Soon after recieving his A.B & A.M. degrees, he soon recieved orders, and became chaplian in a family which was connected with the Bacons and townsends of norfolk (England), and continued in that position for three years. He was afterward settled as a collegue with Mr. Price at King's Lynn, in the same county. He remained three years at Lynn; but complaints being made to the Bishop of Norwich, of his nonconformity in administering the services of the Church, he removed to the rectory of Skirbeck, near Boston, where his nonconformity was also complained of, and led subsequently to his emigration to the American colonies. He was married to his second wife, Elizabeth, daughter of Rt. Hon. Sir Oliver St. John, own cousin of Oliver Cromwell, and afterwards chief justice of England, at Boston, on 6th of August, 1629. His brother John was Mayor of Boston in 1626, 1633, 1644 and 1645 (the only instance of any person, previous to the Municipal Act of 1835, having been Mayor four times). James, another brother was Mayor in 1640. The Rev. Samuel Whiting resigned the rectory of Skirbeck in 1636, and emigrated to America. He arrived in Boston (N.E.) May 26, and in the following November removed to Lynn, in Massachusetts, where he officiated as minister until his death there, 11 December, 1679, when he was eighty-two years of age; his wife died in Lynn, in 1677, aged seventy-two. Mr. Whiting's second son was a gradate of Harvard College/University. He returned to England, and was appointed rector near Leverton; he died in 1689. It is believed the male line of the Whitings in this neighborhood became extinct by the death of the Rev. Samuel Whiting, rector of Fishtoft, in 1781 (May 31, 1781). His sister married James Yorke: their son, James Whiting Yorke, a colonel in the British Army, inferited Rev. Samuel Whiting's property. He married Elizabeth, daughter of Abraham and Martha Sheath of Boston.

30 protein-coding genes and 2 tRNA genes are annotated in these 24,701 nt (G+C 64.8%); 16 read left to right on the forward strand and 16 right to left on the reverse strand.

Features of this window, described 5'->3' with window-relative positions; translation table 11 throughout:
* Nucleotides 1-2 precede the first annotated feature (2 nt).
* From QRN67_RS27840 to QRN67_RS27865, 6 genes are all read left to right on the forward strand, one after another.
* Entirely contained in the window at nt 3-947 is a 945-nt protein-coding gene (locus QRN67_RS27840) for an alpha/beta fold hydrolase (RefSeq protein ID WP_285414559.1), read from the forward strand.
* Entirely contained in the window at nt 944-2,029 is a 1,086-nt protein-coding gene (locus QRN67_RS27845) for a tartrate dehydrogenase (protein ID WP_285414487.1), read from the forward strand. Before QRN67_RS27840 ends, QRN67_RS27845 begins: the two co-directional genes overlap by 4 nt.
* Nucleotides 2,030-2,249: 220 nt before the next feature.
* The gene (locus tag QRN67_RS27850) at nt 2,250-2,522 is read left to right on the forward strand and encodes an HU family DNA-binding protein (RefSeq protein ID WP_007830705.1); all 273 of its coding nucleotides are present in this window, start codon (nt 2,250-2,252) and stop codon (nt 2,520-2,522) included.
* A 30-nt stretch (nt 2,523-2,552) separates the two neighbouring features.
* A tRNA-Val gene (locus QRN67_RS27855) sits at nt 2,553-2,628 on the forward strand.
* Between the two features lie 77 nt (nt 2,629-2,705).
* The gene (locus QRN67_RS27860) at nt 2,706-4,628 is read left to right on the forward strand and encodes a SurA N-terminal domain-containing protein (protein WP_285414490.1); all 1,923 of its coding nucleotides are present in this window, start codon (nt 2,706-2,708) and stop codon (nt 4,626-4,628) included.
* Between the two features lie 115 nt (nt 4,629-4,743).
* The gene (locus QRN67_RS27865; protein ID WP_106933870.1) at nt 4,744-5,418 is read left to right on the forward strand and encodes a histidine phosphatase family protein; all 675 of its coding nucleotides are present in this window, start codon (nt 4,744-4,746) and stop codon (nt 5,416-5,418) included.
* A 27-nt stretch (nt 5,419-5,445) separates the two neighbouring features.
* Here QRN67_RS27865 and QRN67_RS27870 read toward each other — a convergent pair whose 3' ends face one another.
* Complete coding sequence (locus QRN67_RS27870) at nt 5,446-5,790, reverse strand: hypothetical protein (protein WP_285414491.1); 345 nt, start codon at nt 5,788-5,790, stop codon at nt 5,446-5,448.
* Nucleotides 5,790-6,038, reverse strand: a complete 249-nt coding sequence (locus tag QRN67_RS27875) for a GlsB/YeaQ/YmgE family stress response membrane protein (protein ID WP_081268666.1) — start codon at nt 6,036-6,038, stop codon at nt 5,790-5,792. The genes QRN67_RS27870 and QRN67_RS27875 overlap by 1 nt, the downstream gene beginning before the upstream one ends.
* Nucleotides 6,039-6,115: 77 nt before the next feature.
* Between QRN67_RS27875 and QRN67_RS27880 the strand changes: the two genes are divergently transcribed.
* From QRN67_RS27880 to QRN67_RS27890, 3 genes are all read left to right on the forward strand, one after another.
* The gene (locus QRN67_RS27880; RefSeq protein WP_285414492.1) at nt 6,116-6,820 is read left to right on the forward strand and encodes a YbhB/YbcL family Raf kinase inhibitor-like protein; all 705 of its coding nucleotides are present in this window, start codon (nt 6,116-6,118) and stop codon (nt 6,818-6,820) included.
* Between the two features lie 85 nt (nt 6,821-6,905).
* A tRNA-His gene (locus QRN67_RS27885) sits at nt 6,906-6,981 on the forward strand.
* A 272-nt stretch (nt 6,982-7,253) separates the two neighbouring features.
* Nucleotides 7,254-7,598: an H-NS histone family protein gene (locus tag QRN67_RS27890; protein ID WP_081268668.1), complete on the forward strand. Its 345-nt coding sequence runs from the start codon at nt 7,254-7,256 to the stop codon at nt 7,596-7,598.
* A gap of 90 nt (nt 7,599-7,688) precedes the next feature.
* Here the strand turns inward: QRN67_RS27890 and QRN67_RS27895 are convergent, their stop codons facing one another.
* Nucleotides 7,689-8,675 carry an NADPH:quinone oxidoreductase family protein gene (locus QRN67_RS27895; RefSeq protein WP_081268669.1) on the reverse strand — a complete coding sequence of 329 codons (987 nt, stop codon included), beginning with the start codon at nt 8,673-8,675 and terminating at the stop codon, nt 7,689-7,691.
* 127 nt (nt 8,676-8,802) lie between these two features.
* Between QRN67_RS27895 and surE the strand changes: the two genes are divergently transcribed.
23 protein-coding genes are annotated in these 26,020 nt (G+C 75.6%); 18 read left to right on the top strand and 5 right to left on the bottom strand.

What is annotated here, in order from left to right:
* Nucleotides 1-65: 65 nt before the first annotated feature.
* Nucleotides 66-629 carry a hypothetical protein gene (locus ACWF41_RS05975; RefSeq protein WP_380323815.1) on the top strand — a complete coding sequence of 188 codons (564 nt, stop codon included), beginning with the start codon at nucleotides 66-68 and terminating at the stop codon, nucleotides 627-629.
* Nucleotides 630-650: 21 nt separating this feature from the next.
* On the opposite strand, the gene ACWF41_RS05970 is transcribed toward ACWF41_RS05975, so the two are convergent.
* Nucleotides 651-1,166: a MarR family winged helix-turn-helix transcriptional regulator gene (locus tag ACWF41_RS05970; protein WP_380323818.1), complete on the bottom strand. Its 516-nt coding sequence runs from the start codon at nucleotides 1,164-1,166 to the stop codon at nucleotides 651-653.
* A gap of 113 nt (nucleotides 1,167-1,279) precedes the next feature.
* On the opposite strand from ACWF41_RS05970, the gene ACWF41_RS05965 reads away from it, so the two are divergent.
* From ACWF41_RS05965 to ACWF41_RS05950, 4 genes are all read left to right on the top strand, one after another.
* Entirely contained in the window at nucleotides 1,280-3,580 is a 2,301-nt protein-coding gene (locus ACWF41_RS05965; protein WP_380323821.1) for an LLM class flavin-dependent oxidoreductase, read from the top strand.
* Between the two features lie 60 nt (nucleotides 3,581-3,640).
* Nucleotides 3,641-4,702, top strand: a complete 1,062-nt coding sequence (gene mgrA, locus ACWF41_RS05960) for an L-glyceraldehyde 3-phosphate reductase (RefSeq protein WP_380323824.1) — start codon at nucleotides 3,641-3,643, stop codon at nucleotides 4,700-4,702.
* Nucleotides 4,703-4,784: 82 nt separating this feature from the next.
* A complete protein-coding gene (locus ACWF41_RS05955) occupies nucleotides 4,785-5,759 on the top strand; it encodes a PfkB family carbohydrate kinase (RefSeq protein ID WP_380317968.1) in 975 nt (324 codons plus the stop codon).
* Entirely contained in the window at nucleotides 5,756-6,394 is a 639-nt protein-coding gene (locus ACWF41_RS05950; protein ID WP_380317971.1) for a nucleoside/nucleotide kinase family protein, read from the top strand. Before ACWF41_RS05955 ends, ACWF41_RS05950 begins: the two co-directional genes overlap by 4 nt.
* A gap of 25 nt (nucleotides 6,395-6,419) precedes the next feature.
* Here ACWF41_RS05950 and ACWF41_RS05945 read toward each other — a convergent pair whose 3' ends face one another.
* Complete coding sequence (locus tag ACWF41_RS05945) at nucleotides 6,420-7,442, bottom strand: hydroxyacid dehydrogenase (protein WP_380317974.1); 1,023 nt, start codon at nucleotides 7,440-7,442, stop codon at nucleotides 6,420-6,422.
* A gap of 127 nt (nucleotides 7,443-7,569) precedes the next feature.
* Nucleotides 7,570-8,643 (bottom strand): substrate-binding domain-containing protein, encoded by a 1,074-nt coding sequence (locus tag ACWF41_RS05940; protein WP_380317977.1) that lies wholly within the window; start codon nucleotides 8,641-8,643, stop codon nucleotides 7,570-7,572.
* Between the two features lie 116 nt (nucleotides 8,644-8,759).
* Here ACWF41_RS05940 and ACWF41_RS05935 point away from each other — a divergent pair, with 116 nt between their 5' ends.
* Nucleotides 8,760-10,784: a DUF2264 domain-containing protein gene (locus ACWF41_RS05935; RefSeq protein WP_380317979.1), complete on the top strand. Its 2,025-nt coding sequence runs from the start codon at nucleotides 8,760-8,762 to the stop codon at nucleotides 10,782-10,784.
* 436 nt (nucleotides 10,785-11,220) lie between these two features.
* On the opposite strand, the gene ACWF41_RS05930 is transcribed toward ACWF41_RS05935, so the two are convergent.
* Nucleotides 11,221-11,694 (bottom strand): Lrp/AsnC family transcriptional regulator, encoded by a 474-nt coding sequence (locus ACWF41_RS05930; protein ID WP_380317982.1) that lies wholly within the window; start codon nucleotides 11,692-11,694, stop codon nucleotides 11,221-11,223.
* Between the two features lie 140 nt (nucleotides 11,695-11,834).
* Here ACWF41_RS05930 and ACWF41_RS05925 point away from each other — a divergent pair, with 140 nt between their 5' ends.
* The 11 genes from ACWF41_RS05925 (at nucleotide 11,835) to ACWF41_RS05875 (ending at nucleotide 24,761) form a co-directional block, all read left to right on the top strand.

1. SAMUEL1 WHITING was born at Boston, Lincolnshire, England, 20 November 1597 and died at Lynn, MA, 11 December 1679 a. 82y. (gravestone record Old or Western Cemetery cited as G. R. 1 VRs). He married ___ who died in England, and he married (2) at Boston, England, 6 August 1629 ELIZABETH ST. JOHN, born 1605, died at Lynn, 3 March 1676-7 (VRs), daughter of the Rt. Hon. Sir Oliver and Sarah (Bulkeley) St. John of Keysoe, co. Bedford, England (Donald Lines Jacobus, The Bulkeley Genealogy… [New Haven, CT 1933] 30-1).
ii. ___ a son; d. in England.
Biography & Genealogy Master Index Publications:
The History of New England Vol. I pg. 501
Related peopleRev. Samuel Whiting Jr.
|Religion > Ministers||13||Billerica, Congregational Church|